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Adv Mater. 2018 Oct;30(43):e1803388. doi: 10.1002/adma.201803388. Epub 2018 Sep 14.

Pressure/Temperature Sensing Bimodal Electronic Skin with Stimulus Discriminability and Linear Sensitivity.

Author information

1
Department of Chemical Engineering, Pohang University of Science and Technology, Pohang, 37673, Korea.
2
Nano Carbon Materials Research Group, Creative and Fundamental Research Division, Korea Electrotechnology Research Institute, Changwon, 642-120, Korea.
3
Department of Creative IT Engineering, Pohang University of Science and Technology, Pohang, 37673, Korea.

Abstract

Human skin imperfectly discriminates between pressure and temperature stimuli under mixed stimulation, and exhibits nonlinear sensitivity to each stimulus. Despite great advances in the field of electronic skin (E-skin), the limitations of human skin have not previously been overcome. For the first time, the development of a stimulus-discriminating and linearly sensitive bimodal E-skin that can simultaneously detect and discriminate pressure and temperature stimuli in real time is reported. By introducing a novel device design and using a temperature-independent material, near-perfect stimulus discriminability is realized. In addition, the hierarchical contact behavior of the surface-wrinkled microstructure and the optimally reduced graphene oxide in the E-skin contribute to linear sensitivity to applied pressure/temperature stimuli over wide intensity range. The E-skin exhibits a linear and high pressure sensitivity of 0.7 kPa-1 up to 25 kPa. Its operation is also robust and exhibits fast response to pressure stimulus within 50 ms. In the case of temperature stimulus, the E-skin shows a linear and reproducible temperature coefficient of resistance of 0.83% K-1 in the temperature range 22-70 °C and fast response to temperature change within 100 ms. In addition, two types of stimuli are simultaneously detected and discriminated in real time by only impedance measurements.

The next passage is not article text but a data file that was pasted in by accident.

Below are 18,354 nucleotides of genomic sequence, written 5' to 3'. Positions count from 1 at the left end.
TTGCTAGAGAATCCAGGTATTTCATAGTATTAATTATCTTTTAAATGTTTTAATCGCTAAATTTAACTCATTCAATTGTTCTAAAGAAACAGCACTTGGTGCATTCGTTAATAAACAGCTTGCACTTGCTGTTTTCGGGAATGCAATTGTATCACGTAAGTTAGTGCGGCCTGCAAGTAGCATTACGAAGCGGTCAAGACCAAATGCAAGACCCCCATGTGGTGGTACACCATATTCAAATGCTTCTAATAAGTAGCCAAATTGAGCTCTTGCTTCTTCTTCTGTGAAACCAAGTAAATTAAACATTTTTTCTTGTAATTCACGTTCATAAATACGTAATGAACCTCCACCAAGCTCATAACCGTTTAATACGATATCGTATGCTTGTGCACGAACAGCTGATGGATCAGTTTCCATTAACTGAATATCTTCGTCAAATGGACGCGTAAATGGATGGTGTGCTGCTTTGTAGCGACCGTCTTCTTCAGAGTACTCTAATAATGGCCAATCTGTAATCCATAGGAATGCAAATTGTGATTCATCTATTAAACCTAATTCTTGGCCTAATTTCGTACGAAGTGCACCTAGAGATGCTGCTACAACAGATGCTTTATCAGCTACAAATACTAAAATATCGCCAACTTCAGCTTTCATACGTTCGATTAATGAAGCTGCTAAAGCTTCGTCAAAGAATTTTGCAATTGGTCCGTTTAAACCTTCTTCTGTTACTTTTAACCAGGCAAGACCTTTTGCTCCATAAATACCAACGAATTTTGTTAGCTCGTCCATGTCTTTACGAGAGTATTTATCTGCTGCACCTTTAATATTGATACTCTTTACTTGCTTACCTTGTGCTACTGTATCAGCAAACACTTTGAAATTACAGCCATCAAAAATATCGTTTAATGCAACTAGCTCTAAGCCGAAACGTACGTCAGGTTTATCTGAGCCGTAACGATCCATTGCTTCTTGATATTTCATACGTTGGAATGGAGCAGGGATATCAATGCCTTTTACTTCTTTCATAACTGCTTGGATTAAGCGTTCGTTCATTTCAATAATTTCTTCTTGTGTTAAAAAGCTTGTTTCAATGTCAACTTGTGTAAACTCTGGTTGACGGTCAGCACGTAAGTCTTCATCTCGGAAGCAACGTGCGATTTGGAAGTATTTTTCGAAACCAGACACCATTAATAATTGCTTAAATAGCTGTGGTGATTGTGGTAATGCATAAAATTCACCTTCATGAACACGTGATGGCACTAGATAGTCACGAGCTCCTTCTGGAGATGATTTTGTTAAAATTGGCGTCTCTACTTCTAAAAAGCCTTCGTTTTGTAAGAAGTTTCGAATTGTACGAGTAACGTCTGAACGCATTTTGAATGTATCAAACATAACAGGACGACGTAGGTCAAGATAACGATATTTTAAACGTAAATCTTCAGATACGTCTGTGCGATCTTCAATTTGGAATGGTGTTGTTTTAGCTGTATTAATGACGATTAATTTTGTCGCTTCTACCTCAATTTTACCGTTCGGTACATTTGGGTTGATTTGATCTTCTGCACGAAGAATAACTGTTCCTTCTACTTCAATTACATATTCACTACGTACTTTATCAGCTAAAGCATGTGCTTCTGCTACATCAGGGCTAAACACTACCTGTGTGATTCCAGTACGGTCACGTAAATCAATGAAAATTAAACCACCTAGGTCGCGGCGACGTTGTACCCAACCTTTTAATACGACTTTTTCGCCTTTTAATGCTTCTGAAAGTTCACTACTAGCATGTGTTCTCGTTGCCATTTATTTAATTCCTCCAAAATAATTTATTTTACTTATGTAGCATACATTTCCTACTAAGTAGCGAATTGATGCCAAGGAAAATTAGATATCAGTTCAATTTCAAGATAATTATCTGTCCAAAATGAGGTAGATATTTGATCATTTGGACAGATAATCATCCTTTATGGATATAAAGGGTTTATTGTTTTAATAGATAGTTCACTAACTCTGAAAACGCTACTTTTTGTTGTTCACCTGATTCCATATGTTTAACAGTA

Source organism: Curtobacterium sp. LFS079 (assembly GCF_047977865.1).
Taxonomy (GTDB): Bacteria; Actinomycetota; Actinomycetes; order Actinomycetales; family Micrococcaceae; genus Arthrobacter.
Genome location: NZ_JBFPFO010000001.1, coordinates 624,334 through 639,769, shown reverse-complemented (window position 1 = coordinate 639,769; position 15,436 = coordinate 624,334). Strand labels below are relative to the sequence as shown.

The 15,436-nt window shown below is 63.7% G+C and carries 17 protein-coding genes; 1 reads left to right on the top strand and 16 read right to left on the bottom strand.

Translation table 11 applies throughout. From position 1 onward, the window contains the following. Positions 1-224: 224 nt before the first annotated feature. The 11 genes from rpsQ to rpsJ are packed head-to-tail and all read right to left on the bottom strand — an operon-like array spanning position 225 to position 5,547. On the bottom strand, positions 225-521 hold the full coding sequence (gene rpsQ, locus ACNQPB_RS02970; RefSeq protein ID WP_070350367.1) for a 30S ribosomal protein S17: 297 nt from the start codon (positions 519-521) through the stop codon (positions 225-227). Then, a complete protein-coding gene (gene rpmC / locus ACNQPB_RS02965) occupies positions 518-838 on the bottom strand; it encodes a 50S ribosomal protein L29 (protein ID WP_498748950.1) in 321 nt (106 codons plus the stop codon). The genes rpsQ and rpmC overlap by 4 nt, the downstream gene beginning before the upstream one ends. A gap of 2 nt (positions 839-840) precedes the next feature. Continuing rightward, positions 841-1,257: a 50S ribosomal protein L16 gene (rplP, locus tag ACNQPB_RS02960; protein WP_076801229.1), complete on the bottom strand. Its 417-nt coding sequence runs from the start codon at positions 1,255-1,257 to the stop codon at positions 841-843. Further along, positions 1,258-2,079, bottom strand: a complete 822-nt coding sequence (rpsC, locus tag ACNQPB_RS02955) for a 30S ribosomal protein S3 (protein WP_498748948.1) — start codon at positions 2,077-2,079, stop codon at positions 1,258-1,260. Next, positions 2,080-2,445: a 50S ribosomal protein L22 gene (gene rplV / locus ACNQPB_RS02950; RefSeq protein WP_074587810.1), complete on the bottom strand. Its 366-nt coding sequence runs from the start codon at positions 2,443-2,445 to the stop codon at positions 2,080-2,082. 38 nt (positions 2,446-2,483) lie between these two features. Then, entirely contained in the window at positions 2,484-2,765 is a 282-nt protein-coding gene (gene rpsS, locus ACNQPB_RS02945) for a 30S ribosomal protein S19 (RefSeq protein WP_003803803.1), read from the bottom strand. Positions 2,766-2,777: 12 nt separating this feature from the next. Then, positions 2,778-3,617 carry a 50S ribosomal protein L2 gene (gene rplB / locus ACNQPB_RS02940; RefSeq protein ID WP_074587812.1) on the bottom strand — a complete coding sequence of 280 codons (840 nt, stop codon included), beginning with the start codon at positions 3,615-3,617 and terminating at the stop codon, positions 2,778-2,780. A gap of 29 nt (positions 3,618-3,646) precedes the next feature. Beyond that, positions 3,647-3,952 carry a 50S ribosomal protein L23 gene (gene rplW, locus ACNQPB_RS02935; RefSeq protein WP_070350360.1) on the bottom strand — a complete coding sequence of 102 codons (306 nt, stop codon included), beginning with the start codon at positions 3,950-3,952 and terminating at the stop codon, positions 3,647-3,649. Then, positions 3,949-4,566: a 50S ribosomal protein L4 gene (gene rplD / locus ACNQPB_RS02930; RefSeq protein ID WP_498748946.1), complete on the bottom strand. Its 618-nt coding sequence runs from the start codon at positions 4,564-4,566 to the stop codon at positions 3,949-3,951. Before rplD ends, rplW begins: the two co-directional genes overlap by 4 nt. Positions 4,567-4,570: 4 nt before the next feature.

KEYWORDS:

bimodal electronic skin; linear sensitivity; stimulus discriminability; wearable sensor

PMID:
30216564
DOI:
10.1002/adma.201803388
[Indexed for MEDLINE]

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